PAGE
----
But Kyoto and Paris are considered the biggest agreements to ever emerge.

What about the last two COPs?

COP26 and COP27 were hosted in Glasgow and Sharm El Sheikh, Egypt, respectively, and laid the foundations for a number of global frameworks to try and tackle climate change.

More than 30 countries and institutions signed The Glasgow Statement, which agreed to end financing of fossil fuel projects overseas by the end of 2022 - a policy which the UK led.

Meanwhile, COP27 made way for the Loss and Damage fund - an agreement which was reached by delegates on the first day of COP28.

The fund provides crucial financial support to developing countries to help them deal with the climate chaos they are already experiencing due to the carbon consumption of the developed world.

Head of climate at Friends of Earth, Jamie Peters, said: "COP26 and 27 saw many of the usual dynamics of climate talks, with countries who've contributed most to the climate crisis trying to shift the burden of emissions cuts to those that have contributed the least, as well as dragging their heels on providing the finance they've promised to help them do it.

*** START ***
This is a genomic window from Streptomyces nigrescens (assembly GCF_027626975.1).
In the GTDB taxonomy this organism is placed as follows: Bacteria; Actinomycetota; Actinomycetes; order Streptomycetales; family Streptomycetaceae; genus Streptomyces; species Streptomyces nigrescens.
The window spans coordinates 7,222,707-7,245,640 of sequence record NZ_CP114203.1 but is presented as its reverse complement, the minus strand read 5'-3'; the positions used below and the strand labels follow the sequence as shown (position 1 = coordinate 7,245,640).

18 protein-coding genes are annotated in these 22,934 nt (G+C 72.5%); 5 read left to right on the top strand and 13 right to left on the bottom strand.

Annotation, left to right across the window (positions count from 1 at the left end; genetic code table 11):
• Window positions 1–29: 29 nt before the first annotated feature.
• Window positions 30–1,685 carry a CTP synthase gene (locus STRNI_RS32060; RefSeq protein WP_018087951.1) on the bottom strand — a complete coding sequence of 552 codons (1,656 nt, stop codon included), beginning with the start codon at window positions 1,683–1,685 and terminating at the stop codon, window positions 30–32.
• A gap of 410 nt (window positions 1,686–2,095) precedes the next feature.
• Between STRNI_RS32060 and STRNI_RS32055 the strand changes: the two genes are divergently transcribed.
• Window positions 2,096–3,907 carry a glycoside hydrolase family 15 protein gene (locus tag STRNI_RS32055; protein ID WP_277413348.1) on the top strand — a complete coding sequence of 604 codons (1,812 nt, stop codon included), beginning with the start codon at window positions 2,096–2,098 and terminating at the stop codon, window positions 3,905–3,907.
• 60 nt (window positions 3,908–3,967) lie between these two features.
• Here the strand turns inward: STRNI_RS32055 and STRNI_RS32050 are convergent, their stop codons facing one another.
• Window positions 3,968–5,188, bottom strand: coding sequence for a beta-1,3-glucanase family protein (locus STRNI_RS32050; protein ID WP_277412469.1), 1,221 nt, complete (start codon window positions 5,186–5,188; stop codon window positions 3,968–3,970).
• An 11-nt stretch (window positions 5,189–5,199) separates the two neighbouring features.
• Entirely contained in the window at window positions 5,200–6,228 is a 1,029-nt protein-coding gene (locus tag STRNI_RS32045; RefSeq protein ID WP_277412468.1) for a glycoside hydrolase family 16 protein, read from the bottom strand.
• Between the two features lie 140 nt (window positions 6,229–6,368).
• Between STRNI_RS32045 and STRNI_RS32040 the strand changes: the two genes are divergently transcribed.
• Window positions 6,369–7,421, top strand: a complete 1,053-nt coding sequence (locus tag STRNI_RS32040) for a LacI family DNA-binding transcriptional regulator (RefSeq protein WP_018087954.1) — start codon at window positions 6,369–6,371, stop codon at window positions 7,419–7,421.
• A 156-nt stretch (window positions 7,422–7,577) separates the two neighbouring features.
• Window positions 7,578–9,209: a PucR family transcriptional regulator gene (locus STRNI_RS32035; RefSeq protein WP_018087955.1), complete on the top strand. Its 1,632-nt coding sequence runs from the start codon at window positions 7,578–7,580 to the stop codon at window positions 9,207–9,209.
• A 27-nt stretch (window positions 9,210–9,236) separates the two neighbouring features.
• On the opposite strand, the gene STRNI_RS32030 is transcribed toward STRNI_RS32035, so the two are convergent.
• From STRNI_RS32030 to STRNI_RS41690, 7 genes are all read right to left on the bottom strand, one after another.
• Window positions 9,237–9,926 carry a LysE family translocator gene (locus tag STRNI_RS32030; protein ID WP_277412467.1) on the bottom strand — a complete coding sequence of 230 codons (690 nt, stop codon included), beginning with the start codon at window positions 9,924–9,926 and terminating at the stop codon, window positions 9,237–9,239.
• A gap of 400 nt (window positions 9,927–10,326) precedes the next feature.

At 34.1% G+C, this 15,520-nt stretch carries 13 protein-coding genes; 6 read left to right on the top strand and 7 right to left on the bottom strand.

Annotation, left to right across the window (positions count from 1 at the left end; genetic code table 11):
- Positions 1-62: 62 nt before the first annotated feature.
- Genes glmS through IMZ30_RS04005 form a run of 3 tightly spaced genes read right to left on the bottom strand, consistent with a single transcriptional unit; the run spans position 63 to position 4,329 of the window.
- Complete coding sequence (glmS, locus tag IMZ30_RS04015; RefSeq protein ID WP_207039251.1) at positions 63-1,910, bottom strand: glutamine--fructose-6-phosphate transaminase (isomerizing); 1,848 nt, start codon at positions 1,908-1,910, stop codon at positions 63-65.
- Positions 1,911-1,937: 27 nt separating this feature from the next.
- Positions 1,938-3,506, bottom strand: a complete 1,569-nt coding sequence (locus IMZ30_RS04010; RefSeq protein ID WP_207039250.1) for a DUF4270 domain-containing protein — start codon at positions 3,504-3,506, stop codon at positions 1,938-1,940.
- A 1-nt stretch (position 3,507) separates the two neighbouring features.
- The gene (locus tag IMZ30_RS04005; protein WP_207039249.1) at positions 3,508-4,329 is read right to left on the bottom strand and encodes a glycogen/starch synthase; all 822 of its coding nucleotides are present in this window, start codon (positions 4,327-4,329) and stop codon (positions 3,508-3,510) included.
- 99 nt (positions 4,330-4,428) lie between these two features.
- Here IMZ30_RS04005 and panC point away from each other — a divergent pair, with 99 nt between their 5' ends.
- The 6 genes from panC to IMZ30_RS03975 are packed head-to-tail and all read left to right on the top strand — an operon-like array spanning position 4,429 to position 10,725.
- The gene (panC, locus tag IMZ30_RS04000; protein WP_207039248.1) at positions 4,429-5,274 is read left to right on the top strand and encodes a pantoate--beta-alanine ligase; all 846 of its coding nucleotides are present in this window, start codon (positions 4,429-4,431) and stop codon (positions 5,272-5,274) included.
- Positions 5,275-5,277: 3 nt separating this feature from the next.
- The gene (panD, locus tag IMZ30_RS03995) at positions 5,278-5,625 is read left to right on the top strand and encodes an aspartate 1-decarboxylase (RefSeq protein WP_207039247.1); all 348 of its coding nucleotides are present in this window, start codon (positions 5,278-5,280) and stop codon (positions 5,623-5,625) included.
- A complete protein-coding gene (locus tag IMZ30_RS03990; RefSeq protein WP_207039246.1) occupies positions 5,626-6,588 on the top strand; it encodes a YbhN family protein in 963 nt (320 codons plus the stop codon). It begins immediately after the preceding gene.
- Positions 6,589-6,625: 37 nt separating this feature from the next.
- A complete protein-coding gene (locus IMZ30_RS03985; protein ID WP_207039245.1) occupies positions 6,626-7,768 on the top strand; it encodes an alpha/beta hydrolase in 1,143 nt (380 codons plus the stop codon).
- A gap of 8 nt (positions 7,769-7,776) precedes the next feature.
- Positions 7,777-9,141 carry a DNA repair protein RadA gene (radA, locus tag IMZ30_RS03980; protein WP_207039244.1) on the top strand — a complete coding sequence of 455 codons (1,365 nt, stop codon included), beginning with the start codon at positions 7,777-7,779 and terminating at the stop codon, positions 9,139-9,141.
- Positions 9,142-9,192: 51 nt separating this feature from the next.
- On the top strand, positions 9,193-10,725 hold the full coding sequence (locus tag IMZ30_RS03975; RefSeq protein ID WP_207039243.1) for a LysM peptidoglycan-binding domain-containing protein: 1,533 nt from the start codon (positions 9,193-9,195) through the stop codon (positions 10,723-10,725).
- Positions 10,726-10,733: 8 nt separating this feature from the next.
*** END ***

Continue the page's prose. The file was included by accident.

"As a result, the outcomes from the talks often don't go as far as those that are needed."

"But that's not to say there weren't important achievements at COP26 and COP27," he added pointing to the Glasgow Statement and the Loss and Damage fund.

What was the Kyoto Protocol?

It was adopted in December 1997, but due to a complex ratification system it didn't come into effect until years later, in February 2005.

The Protocol required wealthy, industrialised countries - which are largely responsible for high levels of emissions - to limit and reduce greenhouse gases. The targets varied per country, but the average was a cut of 5% relative to 1990 levels by 2012.

The Kyoto Protocol is a binding agreement to reduce the greenhouse gas emissions. Credit: PA